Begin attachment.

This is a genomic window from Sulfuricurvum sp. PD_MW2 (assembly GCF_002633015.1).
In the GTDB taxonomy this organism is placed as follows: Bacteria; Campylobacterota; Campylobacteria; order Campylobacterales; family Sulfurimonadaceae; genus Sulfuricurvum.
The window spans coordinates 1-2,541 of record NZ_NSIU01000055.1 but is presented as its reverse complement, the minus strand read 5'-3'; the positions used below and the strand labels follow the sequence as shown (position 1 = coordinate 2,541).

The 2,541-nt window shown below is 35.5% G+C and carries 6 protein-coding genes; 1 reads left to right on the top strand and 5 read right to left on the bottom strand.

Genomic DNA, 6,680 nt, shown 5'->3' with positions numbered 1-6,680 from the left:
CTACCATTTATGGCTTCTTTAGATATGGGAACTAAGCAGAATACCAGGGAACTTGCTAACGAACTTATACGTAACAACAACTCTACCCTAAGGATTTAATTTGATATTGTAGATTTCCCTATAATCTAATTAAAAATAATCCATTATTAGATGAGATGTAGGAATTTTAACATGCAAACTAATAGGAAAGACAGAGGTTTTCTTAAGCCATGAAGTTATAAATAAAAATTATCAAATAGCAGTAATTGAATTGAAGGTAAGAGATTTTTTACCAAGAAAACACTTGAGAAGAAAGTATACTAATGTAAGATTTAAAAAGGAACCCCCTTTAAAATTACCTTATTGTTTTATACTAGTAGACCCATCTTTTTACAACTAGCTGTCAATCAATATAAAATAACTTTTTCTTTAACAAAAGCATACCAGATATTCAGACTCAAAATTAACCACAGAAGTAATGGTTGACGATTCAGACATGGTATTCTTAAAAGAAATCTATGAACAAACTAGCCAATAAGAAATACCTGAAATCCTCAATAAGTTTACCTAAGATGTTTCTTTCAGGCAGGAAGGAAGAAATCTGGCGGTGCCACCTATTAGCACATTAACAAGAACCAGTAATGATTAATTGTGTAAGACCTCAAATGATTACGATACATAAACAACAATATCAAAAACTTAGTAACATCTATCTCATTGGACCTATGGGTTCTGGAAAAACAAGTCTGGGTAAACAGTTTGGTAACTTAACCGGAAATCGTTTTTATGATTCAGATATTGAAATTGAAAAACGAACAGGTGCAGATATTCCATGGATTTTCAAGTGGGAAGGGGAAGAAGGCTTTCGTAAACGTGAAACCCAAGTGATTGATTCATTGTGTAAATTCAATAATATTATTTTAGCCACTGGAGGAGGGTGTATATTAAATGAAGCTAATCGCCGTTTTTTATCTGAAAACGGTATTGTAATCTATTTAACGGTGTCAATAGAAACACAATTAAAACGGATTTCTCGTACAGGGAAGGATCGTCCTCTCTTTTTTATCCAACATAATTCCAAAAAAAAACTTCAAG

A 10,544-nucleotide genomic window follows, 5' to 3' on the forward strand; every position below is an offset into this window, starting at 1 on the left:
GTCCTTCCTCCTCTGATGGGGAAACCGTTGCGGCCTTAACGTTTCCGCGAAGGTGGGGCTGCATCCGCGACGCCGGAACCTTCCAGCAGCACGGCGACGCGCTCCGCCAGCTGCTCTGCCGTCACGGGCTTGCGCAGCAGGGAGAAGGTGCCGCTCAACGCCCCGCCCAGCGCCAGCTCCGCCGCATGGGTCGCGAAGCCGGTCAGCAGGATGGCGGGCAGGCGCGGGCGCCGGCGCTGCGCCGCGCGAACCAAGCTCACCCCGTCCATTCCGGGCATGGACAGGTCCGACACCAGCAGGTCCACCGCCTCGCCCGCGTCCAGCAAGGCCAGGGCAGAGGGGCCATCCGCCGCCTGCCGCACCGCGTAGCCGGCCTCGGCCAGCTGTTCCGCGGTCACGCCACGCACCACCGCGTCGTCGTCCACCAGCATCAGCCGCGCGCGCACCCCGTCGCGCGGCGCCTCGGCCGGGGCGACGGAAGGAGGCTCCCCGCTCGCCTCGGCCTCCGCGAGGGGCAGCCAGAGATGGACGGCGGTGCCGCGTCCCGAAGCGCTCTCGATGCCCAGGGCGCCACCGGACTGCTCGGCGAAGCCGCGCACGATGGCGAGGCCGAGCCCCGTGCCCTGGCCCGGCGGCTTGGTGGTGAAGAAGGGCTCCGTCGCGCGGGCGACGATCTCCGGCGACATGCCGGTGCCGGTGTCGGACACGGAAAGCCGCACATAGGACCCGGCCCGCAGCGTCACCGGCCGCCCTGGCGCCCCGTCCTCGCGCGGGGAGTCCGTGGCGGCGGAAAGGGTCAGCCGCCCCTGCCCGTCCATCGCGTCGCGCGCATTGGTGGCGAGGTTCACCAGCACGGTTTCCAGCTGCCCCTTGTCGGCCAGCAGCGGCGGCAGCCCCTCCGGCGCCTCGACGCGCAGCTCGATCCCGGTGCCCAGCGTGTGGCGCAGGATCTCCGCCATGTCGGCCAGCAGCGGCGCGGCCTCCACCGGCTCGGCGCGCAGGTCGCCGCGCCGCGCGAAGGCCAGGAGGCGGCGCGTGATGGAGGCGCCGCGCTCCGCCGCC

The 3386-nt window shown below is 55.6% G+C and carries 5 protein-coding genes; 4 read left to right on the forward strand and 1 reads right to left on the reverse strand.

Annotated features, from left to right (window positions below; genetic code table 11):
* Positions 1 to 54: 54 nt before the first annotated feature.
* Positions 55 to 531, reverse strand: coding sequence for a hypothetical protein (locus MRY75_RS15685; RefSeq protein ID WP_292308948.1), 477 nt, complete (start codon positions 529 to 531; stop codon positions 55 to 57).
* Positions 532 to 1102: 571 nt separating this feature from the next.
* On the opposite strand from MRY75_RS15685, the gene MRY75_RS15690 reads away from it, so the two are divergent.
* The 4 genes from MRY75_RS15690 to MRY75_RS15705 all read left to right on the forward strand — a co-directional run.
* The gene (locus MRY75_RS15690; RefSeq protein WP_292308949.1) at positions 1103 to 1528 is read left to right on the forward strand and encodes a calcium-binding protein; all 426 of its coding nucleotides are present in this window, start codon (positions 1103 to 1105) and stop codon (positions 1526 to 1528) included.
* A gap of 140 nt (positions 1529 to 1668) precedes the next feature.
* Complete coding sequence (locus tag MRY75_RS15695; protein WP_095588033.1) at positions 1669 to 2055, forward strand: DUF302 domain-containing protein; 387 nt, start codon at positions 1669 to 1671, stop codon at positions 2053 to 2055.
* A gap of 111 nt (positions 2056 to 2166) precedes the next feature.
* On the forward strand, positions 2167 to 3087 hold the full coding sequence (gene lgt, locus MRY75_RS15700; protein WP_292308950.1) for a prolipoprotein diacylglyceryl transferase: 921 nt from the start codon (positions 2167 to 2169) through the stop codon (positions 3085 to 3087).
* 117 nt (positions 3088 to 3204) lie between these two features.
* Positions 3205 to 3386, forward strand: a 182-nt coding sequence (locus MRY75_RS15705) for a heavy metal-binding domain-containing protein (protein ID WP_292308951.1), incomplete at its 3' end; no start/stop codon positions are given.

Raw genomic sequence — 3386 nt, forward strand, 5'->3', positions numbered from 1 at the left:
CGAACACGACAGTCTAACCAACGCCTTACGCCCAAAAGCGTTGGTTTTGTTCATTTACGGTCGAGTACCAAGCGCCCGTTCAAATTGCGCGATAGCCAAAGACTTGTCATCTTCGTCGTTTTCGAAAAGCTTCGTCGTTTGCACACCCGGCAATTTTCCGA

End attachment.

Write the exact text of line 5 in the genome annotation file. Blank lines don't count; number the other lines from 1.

Genomic DNA, 6,680 nt, shown 5'->3' with positions numbered 1-6,680 from the left: